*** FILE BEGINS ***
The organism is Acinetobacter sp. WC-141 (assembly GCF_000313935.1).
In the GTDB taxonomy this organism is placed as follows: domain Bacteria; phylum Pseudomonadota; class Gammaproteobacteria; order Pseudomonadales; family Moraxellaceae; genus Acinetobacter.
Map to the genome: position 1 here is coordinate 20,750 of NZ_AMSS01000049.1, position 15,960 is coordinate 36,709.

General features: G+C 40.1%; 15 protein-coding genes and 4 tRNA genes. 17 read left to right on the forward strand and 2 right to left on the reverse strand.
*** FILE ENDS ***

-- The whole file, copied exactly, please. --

The organism is Acinetobacter sp. WC-141 (assembly GCF_000313935.1).
In the GTDB taxonomy this organism is placed as follows: domain Bacteria; phylum Pseudomonadota; class Gammaproteobacteria; order Pseudomonadales; family Moraxellaceae; genus Acinetobacter.
Map to the genome: position 1 here is coordinate 20,750 of NZ_AMSS01000049.1, position 15,960 is coordinate 36,709.

General features: G+C 40.1%; 15 protein-coding genes and 4 tRNA genes. 17 read left to right on the forward strand and 2 right to left on the reverse strand.